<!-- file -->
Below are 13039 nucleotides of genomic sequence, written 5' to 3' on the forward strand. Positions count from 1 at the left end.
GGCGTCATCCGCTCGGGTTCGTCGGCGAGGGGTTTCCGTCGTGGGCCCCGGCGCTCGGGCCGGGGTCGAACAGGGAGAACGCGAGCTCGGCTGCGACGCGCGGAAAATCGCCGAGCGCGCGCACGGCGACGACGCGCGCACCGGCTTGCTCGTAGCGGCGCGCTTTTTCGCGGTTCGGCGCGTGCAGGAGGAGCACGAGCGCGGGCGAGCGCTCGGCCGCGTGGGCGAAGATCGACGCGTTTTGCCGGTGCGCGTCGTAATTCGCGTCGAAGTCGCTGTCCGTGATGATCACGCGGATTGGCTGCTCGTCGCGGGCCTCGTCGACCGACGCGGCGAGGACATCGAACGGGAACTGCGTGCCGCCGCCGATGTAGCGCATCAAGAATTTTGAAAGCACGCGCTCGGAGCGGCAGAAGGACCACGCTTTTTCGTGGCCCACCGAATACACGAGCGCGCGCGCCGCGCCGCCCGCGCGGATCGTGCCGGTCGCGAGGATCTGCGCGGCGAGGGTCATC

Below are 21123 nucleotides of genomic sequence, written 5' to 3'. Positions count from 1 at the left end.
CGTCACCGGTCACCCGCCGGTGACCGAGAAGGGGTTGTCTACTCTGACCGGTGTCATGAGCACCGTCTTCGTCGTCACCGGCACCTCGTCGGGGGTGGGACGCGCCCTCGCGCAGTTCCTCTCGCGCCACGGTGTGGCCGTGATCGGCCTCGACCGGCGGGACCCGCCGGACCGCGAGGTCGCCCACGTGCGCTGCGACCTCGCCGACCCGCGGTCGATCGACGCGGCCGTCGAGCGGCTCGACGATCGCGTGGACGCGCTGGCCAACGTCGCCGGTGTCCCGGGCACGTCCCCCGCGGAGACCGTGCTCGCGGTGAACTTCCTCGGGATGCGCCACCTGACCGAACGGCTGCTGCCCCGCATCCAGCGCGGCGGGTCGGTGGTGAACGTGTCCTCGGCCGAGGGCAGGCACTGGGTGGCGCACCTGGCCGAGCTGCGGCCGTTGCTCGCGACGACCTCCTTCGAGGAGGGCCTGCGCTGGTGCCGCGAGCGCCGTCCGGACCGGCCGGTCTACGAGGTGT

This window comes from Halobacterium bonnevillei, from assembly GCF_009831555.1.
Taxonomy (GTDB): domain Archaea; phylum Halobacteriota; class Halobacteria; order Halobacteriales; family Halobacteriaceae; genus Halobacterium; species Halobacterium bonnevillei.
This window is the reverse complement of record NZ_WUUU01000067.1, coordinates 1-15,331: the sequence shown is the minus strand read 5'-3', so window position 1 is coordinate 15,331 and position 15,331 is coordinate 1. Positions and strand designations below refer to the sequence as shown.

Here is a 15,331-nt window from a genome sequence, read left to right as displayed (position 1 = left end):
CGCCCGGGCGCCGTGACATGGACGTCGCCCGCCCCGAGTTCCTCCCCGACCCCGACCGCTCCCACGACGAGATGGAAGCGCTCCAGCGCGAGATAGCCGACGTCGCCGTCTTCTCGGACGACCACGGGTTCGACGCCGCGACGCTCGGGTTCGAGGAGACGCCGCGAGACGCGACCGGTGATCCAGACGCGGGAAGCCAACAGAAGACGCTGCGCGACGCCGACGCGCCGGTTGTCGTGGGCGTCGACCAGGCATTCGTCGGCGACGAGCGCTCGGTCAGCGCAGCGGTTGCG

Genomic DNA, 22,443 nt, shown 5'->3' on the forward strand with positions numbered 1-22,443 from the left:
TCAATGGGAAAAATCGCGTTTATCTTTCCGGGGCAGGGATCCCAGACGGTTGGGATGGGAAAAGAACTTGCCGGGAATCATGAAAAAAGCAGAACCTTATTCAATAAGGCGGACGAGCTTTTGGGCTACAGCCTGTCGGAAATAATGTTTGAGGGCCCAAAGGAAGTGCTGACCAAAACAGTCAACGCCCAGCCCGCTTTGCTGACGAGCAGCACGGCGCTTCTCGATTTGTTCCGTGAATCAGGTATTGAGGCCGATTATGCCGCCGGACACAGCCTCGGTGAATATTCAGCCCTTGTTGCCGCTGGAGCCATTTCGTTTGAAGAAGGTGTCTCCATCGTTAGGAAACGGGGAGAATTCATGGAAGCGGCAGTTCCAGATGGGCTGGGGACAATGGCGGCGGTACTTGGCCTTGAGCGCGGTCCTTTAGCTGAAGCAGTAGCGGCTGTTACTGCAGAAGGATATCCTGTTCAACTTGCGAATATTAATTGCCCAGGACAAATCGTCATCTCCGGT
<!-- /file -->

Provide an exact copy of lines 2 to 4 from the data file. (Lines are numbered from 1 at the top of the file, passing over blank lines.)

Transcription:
GGCGTCATCCGCTCGGGTTCGTCGGCGAGGGGTTTCCGTCGTGGGCCCCGGCGCTCGGGCCGGGGTCGAACAGGGAGAACGCGAGCTCGGCTGCGACGCGCGGAAAATCGCCGAGCGCGCGCACGGCGACGACGCGCGCACCGGCTTGCTCGTAGCGGCGCGCTTTTTCGCGGTTCGGCGCGTGCAGGAGGAGCACGAGCGCGGGCGAGCGCTCGGCCGCGTGGGCGAAGATCGACGCGTTTTGCCGGTGCGCGTCGTAATTCGCGTCGAAGTCGCTGTCCGTGATGATCACGCGGATTGGCTGCTCGTCGCGGGCCTCGTCGACCGACGCGGCGAGGACATCGAACGGGAACTGCGTGCCGCCGCCGATGTAGCGCATCAAGAATTTTGAAAGCACGCGCTCGGAGCGGCAGAAGGACCACGCTTTTTCGTGGCCCACCGAATACACGAGCGCGCGCGCCGCGCCGCCCGCGCGGATCGTGCCGGTCGCGAGGATCTGCGCGGCGAGGGTCATC

Below are 21123 nucleotides of genomic sequence, written 5' to 3'. Positions count from 1 at the left end.
CGTCACCGGTCACCCGCCGGTGACCGAGAAGGGGTTGTCTACTCTGACCGGTGTCATGAGCACCGTCTTCGTCGTCACCGGCACCTCGTCGGGGGTGGGACGCGCCCTCGCGCAGTTCCTCTCGCGCCACGGTGTGGCCGTGATCGGCCTCGACCGGCGGGACCCGCCGGACCGCGAGGTCGCCCACGTGCGCTGCGACCTCGCCGACCCGCGGTCGATCGACGCGGCCGTCGAGCGGCTCGACGATCGCGTGGACGCGCTGGCCAACGTCGCCGGTGTCCCGGGCACGTCCCCCGCGGAGACCGTGCTCGCGGTGAACTTCCTCGGGATGCGCCACCTGACCGAACGGCTGCTGCCCCGCATCCAGCGCGGCGGGTCGGTGGTGAACGTGTCCTCGGCCGAGGGCAGGCACTGGGTGGCGCACCTGGCCGAGCTGCGGCCGTTGCTCGCGACGACCTCCTTCGAGGAGGGCCTGCGCTGGTGCCGCGAGCGCCGTCCGGACCGGCCGGTCTACGAGGTGT